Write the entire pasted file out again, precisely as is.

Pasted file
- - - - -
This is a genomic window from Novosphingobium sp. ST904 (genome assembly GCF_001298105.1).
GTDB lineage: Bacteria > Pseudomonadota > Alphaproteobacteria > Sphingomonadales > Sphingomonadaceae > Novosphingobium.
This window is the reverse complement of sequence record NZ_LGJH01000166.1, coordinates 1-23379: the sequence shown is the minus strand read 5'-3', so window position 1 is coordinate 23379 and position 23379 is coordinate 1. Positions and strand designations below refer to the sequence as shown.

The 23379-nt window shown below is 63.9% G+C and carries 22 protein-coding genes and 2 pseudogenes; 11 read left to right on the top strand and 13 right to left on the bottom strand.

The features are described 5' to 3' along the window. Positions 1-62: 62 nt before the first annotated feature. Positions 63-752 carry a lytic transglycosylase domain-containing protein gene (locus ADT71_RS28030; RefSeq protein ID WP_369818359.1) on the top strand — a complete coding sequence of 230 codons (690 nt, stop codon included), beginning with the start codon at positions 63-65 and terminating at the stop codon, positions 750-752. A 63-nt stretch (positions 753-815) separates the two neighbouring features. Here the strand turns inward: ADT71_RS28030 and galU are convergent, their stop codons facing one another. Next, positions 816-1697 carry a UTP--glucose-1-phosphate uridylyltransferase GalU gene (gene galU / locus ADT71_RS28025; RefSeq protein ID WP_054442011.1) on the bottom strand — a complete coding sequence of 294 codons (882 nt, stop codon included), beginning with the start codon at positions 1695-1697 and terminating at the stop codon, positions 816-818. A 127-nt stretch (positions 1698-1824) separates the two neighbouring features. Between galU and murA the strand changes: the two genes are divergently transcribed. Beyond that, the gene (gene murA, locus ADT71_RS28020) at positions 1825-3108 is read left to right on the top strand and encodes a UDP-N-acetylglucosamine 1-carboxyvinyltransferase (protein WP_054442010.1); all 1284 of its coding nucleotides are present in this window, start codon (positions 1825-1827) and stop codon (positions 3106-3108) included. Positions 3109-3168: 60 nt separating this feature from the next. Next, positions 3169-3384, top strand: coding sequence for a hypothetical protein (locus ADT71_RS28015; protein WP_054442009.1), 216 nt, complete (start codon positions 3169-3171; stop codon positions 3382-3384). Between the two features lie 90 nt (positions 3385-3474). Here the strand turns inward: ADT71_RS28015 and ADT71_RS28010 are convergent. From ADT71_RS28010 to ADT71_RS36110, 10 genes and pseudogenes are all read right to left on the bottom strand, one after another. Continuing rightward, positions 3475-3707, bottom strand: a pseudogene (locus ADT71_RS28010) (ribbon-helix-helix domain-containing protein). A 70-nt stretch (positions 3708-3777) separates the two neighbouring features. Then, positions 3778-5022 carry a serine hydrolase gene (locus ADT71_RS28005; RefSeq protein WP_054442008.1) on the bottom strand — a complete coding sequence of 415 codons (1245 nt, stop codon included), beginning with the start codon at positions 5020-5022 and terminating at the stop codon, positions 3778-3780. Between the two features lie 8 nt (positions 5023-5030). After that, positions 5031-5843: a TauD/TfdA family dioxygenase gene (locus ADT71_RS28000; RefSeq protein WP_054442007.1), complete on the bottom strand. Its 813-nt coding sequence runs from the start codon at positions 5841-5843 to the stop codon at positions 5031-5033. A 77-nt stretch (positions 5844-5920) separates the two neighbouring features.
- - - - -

This is a genomic window from Novosphingobium sp. ST904 (genome assembly GCF_001298105.1).
GTDB lineage: Bacteria > Pseudomonadota > Alphaproteobacteria > Sphingomonadales > Sphingomonadaceae > Novosphingobium.
This window is the reverse complement of sequence record NZ_LGJH01000166.1, coordinates 1-23379: the sequence shown is the minus strand read 5'-3', so window position 1 is coordinate 23379 and position 23379 is coordinate 1. Positions and strand designations below refer to the sequence as shown.

The 23379-nt window shown below is 63.9% G+C and carries 22 protein-coding genes and 2 pseudogenes; 11 read left to right on the top strand and 13 right to left on the bottom strand.

The features are described 5' to 3' along the window. Positions 1-62: 62 nt before the first annotated feature. Positions 63-752 carry a lytic transglycosylase domain-containing protein gene (locus ADT71_RS28030; RefSeq protein ID WP_369818359.1) on the top strand — a complete coding sequence of 230 codons (690 nt, stop codon included), beginning with the start codon at positions 63-65 and terminating at the stop codon, positions 750-752. A 63-nt stretch (positions 753-815) separates the two neighbouring features. Here the strand turns inward: ADT71_RS28030 and galU are convergent, their stop codons facing one another. Next, positions 816-1697 carry a UTP--glucose-1-phosphate uridylyltransferase GalU gene (gene galU / locus ADT71_RS28025; RefSeq protein ID WP_054442011.1) on the bottom strand — a complete coding sequence of 294 codons (882 nt, stop codon included), beginning with the start codon at positions 1695-1697 and terminating at the stop codon, positions 816-818. A 127-nt stretch (positions 1698-1824) separates the two neighbouring features. Between galU and murA the strand changes: the two genes are divergently transcribed. Beyond that, the gene (gene murA, locus ADT71_RS28020) at positions 1825-3108 is read left to right on the top strand and encodes a UDP-N-acetylglucosamine 1-carboxyvinyltransferase (protein WP_054442010.1); all 1284 of its coding nucleotides are present in this window, start codon (positions 1825-1827) and stop codon (positions 3106-3108) included. Positions 3109-3168: 60 nt separating this feature from the next. Next, positions 3169-3384, top strand: coding sequence for a hypothetical protein (locus ADT71_RS28015; protein WP_054442009.1), 216 nt, complete (start codon positions 3169-3171; stop codon positions 3382-3384). Between the two features lie 90 nt (positions 3385-3474). Here the strand turns inward: ADT71_RS28015 and ADT71_RS28010 are convergent. From ADT71_RS28010 to ADT71_RS36110, 10 genes and pseudogenes are all read right to left on the bottom strand, one after another. Continuing rightward, positions 3475-3707, bottom strand: a pseudogene (locus ADT71_RS28010) (ribbon-helix-helix domain-containing protein). A 70-nt stretch (positions 3708-3777) separates the two neighbouring features. Then, positions 3778-5022 carry a serine hydrolase gene (locus ADT71_RS28005; RefSeq protein WP_054442008.1) on the bottom strand — a complete coding sequence of 415 codons (1245 nt, stop codon included), beginning with the start codon at positions 5020-5022 and terminating at the stop codon, positions 3778-3780. Between the two features lie 8 nt (positions 5023-5030). After that, positions 5031-5843: a TauD/TfdA family dioxygenase gene (locus ADT71_RS28000; RefSeq protein WP_054442007.1), complete on the bottom strand. Its 813-nt coding sequence runs from the start codon at positions 5841-5843 to the stop codon at positions 5031-5033. A 77-nt stretch (positions 5844-5920) separates the two neighbouring features.